a power line, but unfortunately many either don’t have information about the ultimate height and spread of their tree or they chose to plant it anyway, leaving it up to the power company–in this case your electric cooperative–to handle the situation. Keep in mind that the closer you get to the easement, the smaller the trees need to be. But don’t be discouraged—there are quite a few excellent ornamental trees and shrubs that will be attractive and short enough to not cause problems with the power lines. Regardless what type of plant you select, remember that your electric cooperative has a right to access the easement along the power line and anything you put there might someday be at risk of damage by repair crew equipment.


I suggest homeowners do some research before the landscaping begins. Your local electric cooperative may have literature on recommended space allowance for trees. I commonly fi nd the suggested distance for planting is 15 to 20 feet away from the power line, but I would advise homeowners to place large shade trees—anything expected to grow to 30 feet or more—at least 25 feet away from a line. Trees that normally grow to less than 20 feet can be used closer, but I would never plant a tree directly under a power line. Offsetting small trees, 15 feet or more away, will probably save them from any threat should your electric cooperative need access to the power line in the future. In addition, the area along your back fence near or under a power line need not be a dead zone with little or no vegetation.


Several nursery companies market trees specifi cally for utility plantings. The J. Frank Schmidt and Son nursery has trademarked the term Utilitrees, and they grow an excellent list of short trees for use in areas where there are vertical limitations. Since the nursery is based in Oregon, some of the varieties they promote will not be happy here in Oklahoma. If you check out their list, ask your local nursery about the trees they recommend before ordering.


When it comes to other plants that could be used near the power line easement, the same rule applies for large shrubs that exceed 15 feet. These should also be kept back from the power line by at least 15 feet.


Free Delivery 100 Mile Radius


10 WWW.OK-LIVING.COOP Seminole, OK www.minitrucksbs.com


There are many small trees, shrubs and perennials that you can use to create a beautiful view or screen. It will pay off to do a little homework before planting to be sure it will not grow up and become a major problem or an eyesore after it has been whacked back from the power lines above.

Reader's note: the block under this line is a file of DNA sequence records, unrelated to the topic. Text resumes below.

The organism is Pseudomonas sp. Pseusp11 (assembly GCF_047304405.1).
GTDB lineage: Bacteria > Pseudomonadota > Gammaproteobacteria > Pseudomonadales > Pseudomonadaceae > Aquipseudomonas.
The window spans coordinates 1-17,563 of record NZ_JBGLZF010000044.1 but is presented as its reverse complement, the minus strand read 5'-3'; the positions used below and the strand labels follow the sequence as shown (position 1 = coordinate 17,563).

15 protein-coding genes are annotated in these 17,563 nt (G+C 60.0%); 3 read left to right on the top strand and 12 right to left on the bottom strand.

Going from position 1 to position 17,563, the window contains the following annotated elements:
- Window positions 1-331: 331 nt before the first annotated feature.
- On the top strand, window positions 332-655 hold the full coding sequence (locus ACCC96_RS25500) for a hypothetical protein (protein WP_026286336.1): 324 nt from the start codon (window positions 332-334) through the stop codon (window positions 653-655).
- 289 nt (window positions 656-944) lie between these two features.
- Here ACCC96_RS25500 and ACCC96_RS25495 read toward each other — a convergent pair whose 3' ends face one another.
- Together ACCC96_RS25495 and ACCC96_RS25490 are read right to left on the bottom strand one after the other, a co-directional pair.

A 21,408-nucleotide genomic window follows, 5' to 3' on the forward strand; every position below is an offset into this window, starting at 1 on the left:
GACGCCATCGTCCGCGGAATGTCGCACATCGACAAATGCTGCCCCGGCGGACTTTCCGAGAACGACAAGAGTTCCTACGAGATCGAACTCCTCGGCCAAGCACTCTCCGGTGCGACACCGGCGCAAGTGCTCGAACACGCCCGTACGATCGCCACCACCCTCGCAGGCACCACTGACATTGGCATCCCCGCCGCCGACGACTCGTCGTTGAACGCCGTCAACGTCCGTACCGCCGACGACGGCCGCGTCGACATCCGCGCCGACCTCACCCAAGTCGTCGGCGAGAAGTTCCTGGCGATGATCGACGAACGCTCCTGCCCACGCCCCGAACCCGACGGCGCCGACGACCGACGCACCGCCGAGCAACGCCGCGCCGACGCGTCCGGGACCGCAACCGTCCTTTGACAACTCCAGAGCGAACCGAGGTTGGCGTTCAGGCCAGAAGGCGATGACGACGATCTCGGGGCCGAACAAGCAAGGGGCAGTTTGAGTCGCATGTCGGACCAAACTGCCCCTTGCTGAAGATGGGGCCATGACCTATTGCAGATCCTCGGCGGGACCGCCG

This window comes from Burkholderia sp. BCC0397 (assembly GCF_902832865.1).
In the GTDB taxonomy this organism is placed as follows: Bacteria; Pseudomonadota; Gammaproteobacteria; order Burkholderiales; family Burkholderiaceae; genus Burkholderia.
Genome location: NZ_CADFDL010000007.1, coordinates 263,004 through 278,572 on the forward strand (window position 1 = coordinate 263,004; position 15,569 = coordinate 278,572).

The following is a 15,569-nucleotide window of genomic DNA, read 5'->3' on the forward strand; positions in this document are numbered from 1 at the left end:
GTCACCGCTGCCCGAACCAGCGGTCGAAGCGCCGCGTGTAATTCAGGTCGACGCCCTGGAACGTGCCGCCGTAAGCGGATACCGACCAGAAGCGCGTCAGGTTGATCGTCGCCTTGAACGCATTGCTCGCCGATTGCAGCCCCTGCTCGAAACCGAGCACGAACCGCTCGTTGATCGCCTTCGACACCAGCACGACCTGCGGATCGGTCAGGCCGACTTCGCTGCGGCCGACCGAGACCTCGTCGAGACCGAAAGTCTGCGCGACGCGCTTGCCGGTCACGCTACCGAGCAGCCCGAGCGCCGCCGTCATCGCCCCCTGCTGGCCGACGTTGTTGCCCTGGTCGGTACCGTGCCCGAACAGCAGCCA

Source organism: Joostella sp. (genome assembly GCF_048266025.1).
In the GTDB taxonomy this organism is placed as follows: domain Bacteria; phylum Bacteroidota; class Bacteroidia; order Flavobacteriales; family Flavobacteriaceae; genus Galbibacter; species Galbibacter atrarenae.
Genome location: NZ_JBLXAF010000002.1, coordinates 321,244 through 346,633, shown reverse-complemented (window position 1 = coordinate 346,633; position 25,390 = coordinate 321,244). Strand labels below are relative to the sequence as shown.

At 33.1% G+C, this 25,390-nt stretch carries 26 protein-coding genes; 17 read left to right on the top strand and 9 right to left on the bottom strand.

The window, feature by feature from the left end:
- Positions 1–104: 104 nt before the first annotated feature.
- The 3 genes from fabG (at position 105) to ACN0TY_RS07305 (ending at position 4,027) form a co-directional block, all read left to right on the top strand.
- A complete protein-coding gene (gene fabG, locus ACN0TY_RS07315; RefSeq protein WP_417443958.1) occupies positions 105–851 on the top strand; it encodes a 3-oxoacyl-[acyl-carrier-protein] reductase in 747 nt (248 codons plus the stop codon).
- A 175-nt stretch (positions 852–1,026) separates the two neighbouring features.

Page 1  |  Page 2  |  Page 3  |  Page 4  |  Page 5  |  Page 6  |  Page 7  |  Page 8  |  Page 9  |  Page 10  |  Page 11  |  Page 12  |  Page 13  |  Page 14  |  Page 15  |  Page 16  |  Page 17  |  Page 18  |  Page 19  |  Page 20  |  Page 21  |  Page 22  |  Page 23  |  Page 24  |  Page 25  |  Page 26  |  Page 27  |  Page 28  |  Page 29  |  Page 30  |  Page 31  |  Page 32  |  Page 33  |  Page 34  |  Page 35  |  Page 36  |  Page 37  |  Page 38  |  Page 39  |  Page 40  |  Page 41  |  Page 42  |  Page 43  |  Page 44  |  Page 45  |  Page 46  |  Page 47  |  Page 48  |  Page 49  |  Page 50  |  Page 51  |  Page 52  |  Page 53  |  Page 54  |  Page 55  |  Page 56  |  Page 57  |  Page 58  |  Page 59  |  Page 60  |  Page 61  |  Page 62  |  Page 63  |  Page 64  |  Page 65  |  Page 66  |  Page 67  |  Page 68  |  Page 69  |  Page 70  |  Page 71  |  Page 72  |  Page 73  |  Page 74  |  Page 75  |  Page 76  |  Page 77  |  Page 78  |  Page 79  |  Page 80  |  Page 81  |  Page 82  |  Page 83  |  Page 84  |  Page 85  |  Page 86  |  Page 87  |  Page 88  |  Page 89  |  Page 90  |  Page 91  |  Page 92  |  Page 93  |  Page 94  |  Page 95  |  Page 96  |  Page 97  |  Page 98  |  Page 99  |  Page 100  |  Page 101  |  Page 102  |  Page 103  |  Page 104  |  Page 105  |  Page 106  |  Page 107  |  Page 108  |  Page 109  |  Page 110  |  Page 111  |  Page 112  |  Page 113  |  Page 114  |  Page 115  |  Page 116  |  Page 117  |  Page 118  |  Page 119  |  Page 120  |  Page 121  |  Page 122  |  Page 123  |  Page 124  |  Page 125  |  Page 126  |  Page 127  |  Page 128  |  Page 129  |  Page 130  |  Page 131  |  Page 132  |  Page 133  |  Page 134  |  Page 135  |  Page 136  |  Page 137  |  Page 138  |  Page 139  |  Page 140